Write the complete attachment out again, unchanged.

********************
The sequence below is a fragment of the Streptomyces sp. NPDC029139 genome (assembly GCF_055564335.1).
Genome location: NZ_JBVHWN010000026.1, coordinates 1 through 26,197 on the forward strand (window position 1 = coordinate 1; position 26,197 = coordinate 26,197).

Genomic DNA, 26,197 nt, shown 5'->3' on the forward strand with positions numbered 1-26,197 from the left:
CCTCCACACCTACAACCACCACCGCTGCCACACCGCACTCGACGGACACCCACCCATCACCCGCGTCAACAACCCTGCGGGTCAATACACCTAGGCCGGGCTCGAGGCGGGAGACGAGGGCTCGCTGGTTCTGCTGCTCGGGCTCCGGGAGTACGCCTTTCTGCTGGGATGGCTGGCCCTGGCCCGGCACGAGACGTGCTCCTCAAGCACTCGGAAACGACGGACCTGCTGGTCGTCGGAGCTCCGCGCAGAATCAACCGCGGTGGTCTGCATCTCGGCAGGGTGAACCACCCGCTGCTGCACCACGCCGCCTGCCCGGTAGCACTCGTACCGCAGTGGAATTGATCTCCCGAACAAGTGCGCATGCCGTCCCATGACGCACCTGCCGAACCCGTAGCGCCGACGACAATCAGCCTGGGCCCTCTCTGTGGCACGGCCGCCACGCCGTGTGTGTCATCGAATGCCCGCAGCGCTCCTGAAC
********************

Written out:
The sequence below is a fragment of the Streptomyces sp. NPDC029139 genome (assembly GCF_055564335.1).
Genome location: NZ_JBVHWN010000026.1, coordinates 1 through 26,197 on the forward strand (window position 1 = coordinate 1; position 26,197 = coordinate 26,197).

Genomic DNA, 26,197 nt, shown 5'->3' on the forward strand with positions numbered 1-26,197 from the left:
CCTCCACACCTACAACCACCACCGCTGCCACACCGCACTCGACGGACACCCACCCATCACCCGCGTCAACAACCCTGCGGGTCAATACACCTAGGCCGGGCTCGAGGCGGGAGACGAGGGCTCGCTGGTTCTGCTGCTCGGGCTCCGGGAGTACGCCTTTCTGCTGGGATGGCTGGCCCTGGCCCGGCACGAGACGTGCTCCTCAAGCACTCGGAAACGACGGACCTGCTGGTCGTCGGAGCTCCGCGCAGAATCAACCGCGGTGGTCTGCATCTCGGCAGGGTGAACCACCCGCTGCTGCACCACGCCGCCTGCCCGGTAGCACTCGTACCGCAGTGGAATTGATCTCCCGAACAAGTGCGCATGCCGTCCCATGACGCACCTGCCGAACCCGTAGCGCCGACGACAATCAGCCTGGGCCCTCTCTGTGGCACGGCCGCCACGCCGTGTGTGTCATCGAATGCCCGCAGCGCTCCTGAAC